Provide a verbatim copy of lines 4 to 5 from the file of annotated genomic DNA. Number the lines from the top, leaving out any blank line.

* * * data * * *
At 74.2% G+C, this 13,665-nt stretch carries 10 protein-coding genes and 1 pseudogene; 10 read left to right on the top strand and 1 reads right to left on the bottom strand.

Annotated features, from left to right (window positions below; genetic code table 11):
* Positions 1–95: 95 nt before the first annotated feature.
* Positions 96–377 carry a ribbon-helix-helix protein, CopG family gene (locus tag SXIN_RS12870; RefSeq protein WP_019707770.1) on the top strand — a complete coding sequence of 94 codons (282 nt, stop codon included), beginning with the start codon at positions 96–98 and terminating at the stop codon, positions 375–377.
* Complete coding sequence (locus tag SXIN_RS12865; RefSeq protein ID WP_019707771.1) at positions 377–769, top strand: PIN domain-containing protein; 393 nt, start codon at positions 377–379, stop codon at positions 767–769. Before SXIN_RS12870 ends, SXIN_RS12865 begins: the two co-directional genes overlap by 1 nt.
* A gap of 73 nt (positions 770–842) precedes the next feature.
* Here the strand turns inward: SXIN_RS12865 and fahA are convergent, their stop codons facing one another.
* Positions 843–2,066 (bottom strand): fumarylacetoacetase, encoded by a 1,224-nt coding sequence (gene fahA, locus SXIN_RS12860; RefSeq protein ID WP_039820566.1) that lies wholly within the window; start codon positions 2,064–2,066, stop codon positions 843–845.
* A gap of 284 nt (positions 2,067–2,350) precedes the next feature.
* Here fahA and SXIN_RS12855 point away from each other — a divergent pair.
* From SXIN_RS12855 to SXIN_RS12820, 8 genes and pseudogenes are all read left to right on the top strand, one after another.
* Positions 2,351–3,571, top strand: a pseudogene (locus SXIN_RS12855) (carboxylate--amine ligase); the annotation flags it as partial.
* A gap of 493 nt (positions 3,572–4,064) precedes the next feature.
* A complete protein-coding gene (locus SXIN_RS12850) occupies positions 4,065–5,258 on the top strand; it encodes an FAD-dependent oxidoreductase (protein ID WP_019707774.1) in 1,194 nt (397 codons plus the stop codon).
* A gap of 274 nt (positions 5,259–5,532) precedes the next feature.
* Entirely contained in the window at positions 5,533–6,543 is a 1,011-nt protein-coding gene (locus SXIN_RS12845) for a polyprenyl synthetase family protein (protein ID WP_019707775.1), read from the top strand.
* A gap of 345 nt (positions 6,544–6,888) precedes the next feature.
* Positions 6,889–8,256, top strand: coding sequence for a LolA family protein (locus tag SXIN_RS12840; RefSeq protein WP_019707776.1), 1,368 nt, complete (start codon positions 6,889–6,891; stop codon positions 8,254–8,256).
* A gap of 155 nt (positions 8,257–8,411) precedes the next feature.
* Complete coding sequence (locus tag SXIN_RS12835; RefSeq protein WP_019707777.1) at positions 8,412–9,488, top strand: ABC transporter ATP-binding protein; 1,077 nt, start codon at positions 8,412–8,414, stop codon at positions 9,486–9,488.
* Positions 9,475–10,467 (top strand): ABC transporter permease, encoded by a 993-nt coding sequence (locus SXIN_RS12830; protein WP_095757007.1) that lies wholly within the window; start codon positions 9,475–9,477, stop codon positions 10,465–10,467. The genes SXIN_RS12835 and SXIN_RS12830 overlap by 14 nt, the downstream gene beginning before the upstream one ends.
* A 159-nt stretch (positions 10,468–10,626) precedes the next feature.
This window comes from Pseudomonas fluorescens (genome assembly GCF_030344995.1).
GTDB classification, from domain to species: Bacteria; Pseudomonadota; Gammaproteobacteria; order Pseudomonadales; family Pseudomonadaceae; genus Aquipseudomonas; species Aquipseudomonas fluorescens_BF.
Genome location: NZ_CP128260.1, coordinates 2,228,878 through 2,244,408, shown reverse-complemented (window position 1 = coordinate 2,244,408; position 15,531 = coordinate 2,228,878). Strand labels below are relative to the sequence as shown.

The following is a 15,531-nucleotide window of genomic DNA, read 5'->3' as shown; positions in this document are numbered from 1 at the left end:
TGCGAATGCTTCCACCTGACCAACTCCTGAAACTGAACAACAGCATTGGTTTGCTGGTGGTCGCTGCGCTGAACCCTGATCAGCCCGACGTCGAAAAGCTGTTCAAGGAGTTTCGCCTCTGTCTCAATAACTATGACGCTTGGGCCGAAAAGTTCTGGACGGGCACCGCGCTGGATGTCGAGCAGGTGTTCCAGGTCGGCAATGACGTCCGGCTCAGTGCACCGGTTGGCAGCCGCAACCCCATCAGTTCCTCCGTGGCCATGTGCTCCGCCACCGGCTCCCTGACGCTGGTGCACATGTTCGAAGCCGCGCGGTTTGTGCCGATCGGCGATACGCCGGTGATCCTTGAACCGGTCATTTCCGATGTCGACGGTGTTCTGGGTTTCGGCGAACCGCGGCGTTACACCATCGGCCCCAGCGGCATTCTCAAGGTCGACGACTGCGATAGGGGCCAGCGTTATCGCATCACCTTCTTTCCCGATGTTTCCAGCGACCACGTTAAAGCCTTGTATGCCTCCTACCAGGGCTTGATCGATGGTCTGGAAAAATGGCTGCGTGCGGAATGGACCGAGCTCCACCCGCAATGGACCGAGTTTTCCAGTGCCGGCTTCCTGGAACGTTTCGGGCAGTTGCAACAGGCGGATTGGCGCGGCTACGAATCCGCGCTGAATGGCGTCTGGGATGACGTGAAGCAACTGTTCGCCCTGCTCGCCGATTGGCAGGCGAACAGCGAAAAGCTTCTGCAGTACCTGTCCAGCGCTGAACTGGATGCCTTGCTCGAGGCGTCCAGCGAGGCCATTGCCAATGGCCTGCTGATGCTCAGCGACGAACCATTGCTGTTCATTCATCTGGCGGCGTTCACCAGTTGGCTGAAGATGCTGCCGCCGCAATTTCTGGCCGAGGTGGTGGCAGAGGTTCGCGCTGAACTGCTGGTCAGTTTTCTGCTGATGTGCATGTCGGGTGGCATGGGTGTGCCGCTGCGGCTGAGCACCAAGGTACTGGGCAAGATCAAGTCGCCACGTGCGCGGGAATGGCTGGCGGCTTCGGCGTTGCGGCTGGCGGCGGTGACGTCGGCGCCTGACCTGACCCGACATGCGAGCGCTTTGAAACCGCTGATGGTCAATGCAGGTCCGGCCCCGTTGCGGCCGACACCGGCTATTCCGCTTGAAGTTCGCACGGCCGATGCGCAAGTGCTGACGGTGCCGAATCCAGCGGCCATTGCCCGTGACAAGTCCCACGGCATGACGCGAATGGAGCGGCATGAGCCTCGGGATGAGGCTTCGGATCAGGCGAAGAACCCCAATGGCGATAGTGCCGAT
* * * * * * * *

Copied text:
* Positions 96–377 carry a ribbon-helix-helix protein, CopG family gene (locus tag SXIN_RS12870; RefSeq protein WP_019707770.1) on the top strand — a complete coding sequence of 94 codons (282 nt, stop codon included), beginning with the start codon at positions 96–98 and terminating at the stop codon, positions 375–377.
* Complete coding sequence (locus tag SXIN_RS12865; RefSeq protein ID WP_019707771.1) at positions 377–769, top strand: PIN domain-containing protein; 393 nt, start codon at positions 377–379, stop codon at positions 767–769. Before SXIN_RS12870 ends, SXIN_RS12865 begins: the two co-directional genes overlap by 1 nt.